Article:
Dreaming and drooling are not exactly considered great approaches to praying. But if I’m sitting in my comfy, green chair early in the morning, that’s usually what happens. Sleeping can’t be an option, so if I get the chance to walk and pray, I do it.
I shuffle outside with my hoodie and plastic sandals, barely conscious of the fact I’ve even gotten out of bed yet. The birds and morning sunshine are often there to greet me like God’s warm smile. And as I step onto the sidewalk and pass our neighbor’s leafy oak, I flip my hood over my bald head and talk to God.
“Thank you, Lord, for creating those mountains and giving the sun its power. . .” The prayer is usually the same, a little mechanical, but God is patient with me. The story of the prodigal son keeps me praying and walking. He was a mess, but he didn’t have to take many steps toward home before his dad hiked up his robe and came running to him. God just wants to see me try.
Like the prodigal, after taking just a few tired steps one morning, I found myself surprised by the Father’s love just up the street. Passing the gravel path to the park, I rattled off, “Please, God, use our family to be a light for you,” and just as I finished, I looked up through the trees hanging over the sidewalk and saw a woman spraying weeds.
The introvert in me sounded the alarm to divert course. All of the excuses hit me like a Wal-Mart grocery list:
I shouldn’t bother her.
She probably just wants to enjoy a quiet morning.
It’s just me and Jesus now.
The excuses came quickly because I already knew what God wanted. I asked to be a light, and He was answering that prayer. He wanted a conversation to happen.
My heart started pounding, and the questions replaced the excuses.
What will I say?
Is this really God speaking to me?
As I came through the trees, I pulled off my creepy hood and slowed down. Spray-stick in hand, she walked toward my end of her driveway and made eye-contact. We said good morning, talked about the relentlessness of weeds, and then she did something brave. She asked if I would help her.
“Could you unclog my gutter?” she asked, pointing to a certain spot where the water was pouring down, leaking into her basement. It was the point where the rubber meets the road, so to speak, especially for one who calls himself a Christian. It seemed like a set up. It wouldn’t have surprised me if some Religion majors from Colorado College were hiding in the bushes with cameras, secretly researching how Christians really treat their neighbors.
Or maybe it was a set up only God could orchestrate.
“Of course,” I said, and we grabbed her ladder.
She told me she lives alone as I pulled myself onto her roof, legs dangling. Blood thumped through my veins, interrupting her words. The possibility of falling to my death suddenly became a very serious reality. Okay, what’s my next move, I thought.
I flopped my left leg and plastic sandal onto the rough shingles. Little shockwaves of panic worked their way from my fingertips to my toes, but I played it off. Half smiling but desperately clinging to the roof like a cat hanging over water, I looked into the gutter and pulled out a handful of black sludge.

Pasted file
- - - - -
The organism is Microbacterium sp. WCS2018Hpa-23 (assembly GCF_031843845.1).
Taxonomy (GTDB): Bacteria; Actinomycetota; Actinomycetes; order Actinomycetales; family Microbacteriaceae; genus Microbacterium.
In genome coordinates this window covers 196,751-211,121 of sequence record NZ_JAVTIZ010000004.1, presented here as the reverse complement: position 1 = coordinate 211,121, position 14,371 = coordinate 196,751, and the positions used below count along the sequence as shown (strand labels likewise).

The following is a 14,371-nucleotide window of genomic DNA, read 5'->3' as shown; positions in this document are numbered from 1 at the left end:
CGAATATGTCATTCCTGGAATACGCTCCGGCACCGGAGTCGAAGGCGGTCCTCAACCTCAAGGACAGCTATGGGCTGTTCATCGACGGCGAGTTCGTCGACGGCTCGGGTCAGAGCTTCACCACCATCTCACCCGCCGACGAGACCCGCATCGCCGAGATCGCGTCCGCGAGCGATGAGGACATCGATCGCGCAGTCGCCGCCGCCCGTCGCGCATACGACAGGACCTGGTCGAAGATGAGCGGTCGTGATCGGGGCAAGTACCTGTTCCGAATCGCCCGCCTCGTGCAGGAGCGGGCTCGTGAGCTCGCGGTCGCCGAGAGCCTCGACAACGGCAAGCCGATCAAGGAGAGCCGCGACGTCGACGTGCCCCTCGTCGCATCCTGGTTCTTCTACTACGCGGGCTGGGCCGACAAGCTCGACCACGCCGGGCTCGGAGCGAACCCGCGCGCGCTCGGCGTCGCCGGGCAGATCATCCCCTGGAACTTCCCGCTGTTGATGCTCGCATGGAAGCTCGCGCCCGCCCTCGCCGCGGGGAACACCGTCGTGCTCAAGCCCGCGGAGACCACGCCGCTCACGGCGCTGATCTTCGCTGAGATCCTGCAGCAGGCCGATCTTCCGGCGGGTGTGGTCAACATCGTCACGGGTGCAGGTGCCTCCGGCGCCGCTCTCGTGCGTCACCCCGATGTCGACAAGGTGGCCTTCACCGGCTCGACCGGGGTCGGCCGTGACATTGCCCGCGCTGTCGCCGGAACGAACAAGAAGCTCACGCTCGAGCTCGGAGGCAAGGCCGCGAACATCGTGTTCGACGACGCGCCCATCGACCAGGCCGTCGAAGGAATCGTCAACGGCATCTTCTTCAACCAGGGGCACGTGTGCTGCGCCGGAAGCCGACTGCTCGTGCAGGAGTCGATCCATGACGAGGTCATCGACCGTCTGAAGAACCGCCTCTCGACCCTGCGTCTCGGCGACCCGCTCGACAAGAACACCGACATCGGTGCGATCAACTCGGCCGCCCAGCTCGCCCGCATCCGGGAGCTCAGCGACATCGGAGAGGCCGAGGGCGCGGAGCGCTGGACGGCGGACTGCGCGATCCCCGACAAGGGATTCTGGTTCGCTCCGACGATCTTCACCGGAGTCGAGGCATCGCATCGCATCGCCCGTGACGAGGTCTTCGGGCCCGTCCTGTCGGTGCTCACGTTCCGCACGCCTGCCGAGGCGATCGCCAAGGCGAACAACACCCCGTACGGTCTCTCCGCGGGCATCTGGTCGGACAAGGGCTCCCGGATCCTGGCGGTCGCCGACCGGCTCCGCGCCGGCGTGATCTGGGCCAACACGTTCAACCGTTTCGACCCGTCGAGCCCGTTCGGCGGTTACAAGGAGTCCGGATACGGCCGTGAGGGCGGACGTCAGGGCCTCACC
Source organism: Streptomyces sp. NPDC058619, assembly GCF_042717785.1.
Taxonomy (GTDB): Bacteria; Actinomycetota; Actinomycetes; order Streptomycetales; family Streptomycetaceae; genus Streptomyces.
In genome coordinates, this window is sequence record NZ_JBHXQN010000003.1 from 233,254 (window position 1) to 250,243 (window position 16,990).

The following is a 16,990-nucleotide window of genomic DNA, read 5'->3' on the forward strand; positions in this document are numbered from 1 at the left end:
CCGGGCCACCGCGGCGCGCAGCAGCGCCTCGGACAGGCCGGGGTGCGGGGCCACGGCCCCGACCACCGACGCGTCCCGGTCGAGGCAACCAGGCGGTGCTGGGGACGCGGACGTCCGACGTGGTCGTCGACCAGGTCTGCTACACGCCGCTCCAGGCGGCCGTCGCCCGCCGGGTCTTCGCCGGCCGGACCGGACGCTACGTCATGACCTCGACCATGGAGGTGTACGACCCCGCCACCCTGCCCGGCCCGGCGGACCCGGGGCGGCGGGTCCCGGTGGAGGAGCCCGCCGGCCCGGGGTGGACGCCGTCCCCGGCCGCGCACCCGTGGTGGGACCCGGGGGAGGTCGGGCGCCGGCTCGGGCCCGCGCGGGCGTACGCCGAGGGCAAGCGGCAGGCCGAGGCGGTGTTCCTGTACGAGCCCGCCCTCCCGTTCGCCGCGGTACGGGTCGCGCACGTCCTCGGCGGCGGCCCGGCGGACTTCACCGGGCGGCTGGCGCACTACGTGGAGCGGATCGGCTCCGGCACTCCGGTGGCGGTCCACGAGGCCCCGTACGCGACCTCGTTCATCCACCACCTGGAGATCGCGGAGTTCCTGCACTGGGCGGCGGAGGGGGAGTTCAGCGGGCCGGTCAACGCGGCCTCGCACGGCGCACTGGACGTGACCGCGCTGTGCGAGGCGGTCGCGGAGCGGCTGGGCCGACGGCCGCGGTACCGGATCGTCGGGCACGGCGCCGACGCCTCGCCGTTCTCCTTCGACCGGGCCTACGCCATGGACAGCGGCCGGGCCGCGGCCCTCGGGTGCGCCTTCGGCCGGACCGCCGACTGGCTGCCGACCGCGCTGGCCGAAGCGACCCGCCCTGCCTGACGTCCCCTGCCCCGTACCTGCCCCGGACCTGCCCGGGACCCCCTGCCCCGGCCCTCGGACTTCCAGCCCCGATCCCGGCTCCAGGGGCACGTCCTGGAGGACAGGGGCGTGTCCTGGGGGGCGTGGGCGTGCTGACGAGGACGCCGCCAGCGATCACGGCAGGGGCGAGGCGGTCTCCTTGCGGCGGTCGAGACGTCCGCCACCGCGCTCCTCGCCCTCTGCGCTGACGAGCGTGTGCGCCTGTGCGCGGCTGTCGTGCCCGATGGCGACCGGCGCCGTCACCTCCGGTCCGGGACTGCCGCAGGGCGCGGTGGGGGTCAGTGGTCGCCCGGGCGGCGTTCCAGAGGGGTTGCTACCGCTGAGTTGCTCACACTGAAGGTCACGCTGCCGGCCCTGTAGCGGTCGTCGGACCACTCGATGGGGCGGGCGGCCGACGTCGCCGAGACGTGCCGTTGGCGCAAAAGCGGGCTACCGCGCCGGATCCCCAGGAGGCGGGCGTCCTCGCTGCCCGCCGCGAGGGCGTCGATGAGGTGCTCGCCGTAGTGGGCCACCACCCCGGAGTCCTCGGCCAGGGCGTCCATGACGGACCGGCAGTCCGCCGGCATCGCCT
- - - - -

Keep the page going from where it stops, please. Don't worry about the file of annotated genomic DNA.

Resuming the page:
My neighbor looked up at me with wide eyes, probably praying she wouldn’t have to watch my flailing body fall into her bushes. She stepped back to avoid the black splatters of gutter scum being tossed into her grass. Clearly, we were bonding, so I found a more stable spot and asked a more personal question.
“Where do you go for community? Have you found a church?”
I winced as that last line slipped out. It was a question that should have led to awkward silence, but her reply came as natural as a conversation about the weather. She grew up going to a Catholic church but stopped when a scandal surrounding her priest blew everything up.
“I miss it though,” she said.
Her face was bright, and when I invited her to our church, she got excited. God was setting this up. We were his characters, and He was our Author, an author who saw us beyond our neighborly facades.
As she smiled and held the ladder, I started to come down.
“I asked Jesus to help me with this gutter,” she yelled. “I didn’t know what to do, but I’m going to thank Him.”
I almost fell off the roof. What? If there was any doubt about whether God really wanted us to talk, her words, like the warmth of that morning sunlight, drove those clouds away. We carried her ladder into the garage, and before we said goodbye, looking down at the ground, she told me her daughter died in 2003. She was missing her.
“I’m sorry,” I whispered. The two of us were quiet. Then, in the silence, I decided to get real.
“When I was walking,” I said, “I felt like God wanted me to talk with you.” She waited, processing what I told her, and then she looked up with the beginning of a smile just starting to form on her face. God was there, and we both knew it.
Clearing out the gutter probably took 15 minutes, but in that time, God pulled back the curtains of an ordinary walk to show us His heart. A woman prayed about her gutter, and the God who knows our names heard that prayer, but He also saw a deeper need. He saw past the water filling a basement to the heart of a woman struggling in a desert of loneliness. With a laugh breaking through her smile, she thanked me for climbing on her roof.
“I think God wanted this to happen,” I said smiling back at her. Walking back through the tunnel of trees, the silence felt like music, and I wanted to sing. My neighbor and I had seen God weave in His wonder, and my ordinary walks and mechanical prayers would never be the same.
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